My point here isn't about whether World in Conflict is a good game, or even whether the exact refund system stated above is good. It just shows that it is possible to remove slippery slope from an RTS if you try hard enough. Someone very dedicated to that problem could probably come up with an even better way to remove it that results in a deeper game, rather than a shallower one.

Perpetual Comeback

The opposite of slippery slope, I call perpetual comeback. That’s just a more descriptive term for negative feedback. (Also, negative feedback sounds like a bad thing, but it’s usually a good quality in games, so it’s helpful to have a term that doesn’t sound negative.) A thermostat uses negative feedback to keep the temperature of a room from spiraling out of control.

Perpetual comeback, then, is a quality in which being behind actually gives you an advantage. I’d like to draw a distinction between two types of this effect, though. In one, when you are behind, a force pushes on you to help improve your position. An example of this is the Fatboy mutator in Unreal Tournament. In that first-person shooter mod, when you kill an enemy, you become fatter and easier to hit. When you die, you become skinnier and harder to hit. Multiple hits magnify the effect, so if you die over and over you get skinner and skinner. Note that even if you die a lot, you are still losing (your score is not helped), but you do have an advantage (harder to hit).

Beautiful, but dangerous.

A similar example is any version of Mario Kart. The further behind you are, the more powerful the items you get. In last place, you can get the powerful blue turtle shell which has homing powers to zero in on the first place racer. Meanwhile, the first place racer gets only weak items.

Advance Wars: Dual Strike on the Nintendo DS has a similar feature. Each side has a powerful “tag attack” that’s tied to a meter. When you get attacked, your meter fills up at twice the rate as usual, so the losing player will have faster access to this powerful attack, giving him a chance to make a comeback.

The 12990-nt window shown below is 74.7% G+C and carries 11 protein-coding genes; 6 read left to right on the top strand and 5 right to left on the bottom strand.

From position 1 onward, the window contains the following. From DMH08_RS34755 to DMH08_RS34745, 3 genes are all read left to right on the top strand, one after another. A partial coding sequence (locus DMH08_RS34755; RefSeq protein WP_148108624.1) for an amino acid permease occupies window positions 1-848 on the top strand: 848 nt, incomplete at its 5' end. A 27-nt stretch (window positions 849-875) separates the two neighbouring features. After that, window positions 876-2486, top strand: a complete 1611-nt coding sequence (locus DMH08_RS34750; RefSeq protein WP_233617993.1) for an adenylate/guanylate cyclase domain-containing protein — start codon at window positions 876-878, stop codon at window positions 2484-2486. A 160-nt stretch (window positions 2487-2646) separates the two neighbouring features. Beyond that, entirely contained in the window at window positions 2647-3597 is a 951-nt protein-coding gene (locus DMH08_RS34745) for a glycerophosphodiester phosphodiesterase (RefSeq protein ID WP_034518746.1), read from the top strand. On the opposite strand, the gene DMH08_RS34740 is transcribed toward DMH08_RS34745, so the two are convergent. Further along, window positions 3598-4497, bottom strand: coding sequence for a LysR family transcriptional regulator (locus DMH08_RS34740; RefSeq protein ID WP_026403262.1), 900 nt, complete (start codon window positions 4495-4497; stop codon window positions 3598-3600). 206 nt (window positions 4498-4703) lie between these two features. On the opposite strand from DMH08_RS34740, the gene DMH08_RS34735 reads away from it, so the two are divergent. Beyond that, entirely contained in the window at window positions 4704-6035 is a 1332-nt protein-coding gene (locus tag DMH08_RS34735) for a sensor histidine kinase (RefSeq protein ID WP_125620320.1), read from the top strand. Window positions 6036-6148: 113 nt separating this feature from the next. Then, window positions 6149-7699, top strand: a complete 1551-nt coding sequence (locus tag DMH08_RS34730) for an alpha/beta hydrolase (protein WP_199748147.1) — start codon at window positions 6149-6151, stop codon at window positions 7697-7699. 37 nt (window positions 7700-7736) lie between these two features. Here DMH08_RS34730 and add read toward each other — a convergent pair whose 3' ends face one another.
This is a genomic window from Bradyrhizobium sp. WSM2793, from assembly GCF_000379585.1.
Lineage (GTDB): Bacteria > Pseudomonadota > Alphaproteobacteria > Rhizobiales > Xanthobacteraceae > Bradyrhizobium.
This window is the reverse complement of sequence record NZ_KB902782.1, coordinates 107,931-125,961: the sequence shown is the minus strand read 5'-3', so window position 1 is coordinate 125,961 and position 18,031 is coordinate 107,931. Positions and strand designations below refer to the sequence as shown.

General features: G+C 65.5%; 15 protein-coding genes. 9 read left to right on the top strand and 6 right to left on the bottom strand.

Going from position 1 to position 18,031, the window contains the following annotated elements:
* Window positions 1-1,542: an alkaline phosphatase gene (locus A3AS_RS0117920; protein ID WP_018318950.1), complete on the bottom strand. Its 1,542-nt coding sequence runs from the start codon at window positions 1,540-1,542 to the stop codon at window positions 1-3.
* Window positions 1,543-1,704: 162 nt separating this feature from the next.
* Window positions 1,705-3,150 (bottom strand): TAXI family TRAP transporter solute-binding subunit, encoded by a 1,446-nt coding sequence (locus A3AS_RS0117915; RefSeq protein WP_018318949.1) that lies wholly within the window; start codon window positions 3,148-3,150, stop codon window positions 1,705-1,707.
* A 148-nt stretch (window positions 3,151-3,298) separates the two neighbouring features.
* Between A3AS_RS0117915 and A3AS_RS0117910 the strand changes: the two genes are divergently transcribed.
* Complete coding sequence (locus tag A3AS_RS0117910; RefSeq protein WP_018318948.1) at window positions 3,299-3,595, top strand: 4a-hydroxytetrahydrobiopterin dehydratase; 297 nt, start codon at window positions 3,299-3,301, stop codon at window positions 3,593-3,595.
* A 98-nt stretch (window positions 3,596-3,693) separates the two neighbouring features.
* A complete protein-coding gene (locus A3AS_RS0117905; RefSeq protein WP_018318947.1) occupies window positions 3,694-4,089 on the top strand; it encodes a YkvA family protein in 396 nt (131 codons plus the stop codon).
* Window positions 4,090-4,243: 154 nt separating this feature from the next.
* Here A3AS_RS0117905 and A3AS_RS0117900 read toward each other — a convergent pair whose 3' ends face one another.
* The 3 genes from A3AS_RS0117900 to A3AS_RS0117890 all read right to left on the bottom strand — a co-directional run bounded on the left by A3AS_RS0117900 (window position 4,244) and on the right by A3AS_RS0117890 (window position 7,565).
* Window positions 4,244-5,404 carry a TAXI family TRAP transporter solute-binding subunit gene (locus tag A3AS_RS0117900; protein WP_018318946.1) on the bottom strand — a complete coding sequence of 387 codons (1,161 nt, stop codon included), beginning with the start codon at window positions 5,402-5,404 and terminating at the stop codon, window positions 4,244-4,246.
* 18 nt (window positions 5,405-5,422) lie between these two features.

In all three of these examples, the games have a force that help out players who are behind and hinder players who are ahead. This is generally a good type of force to have, because it makes games closer, and small early mistakes are not crippling. That said, maybe the effect is too extreme in Mario Kart, or maybe it creates strange artifacts such as avoiding 1st place on purpose for most of the race. And the power of the tag attacks in Advance Wars might be too extreme, making them dominate the game. Tuning issues aside, the concept is still sound and when it’s done right, it can make matches closer and more exciting.

Perpetual Comeback Extreme

There is a different type of perpetual comeback that is far more extreme and far more rare. That’s when getting closer to losing doesn’t JUST give you helping hand, but instead actually puts you ahead. I think the best example of this strange property is Puzzle Fighter.

Puzzle Fighter is, in my opinion, the best puzzle game ever made and I felt that way long before I was lead designer of Puzzle Fighter HD Remix. The game seems standard enough--it's one of those games where each player has a basin that pieces fall into. There are four different colors of pieces, and you try to build big, single colored rectangles (power gems). You can then shatter those rectangles with special pieces called crash gems. The more you break, the more junk you drop on the opponent's side. When your side fills to the top, you lose.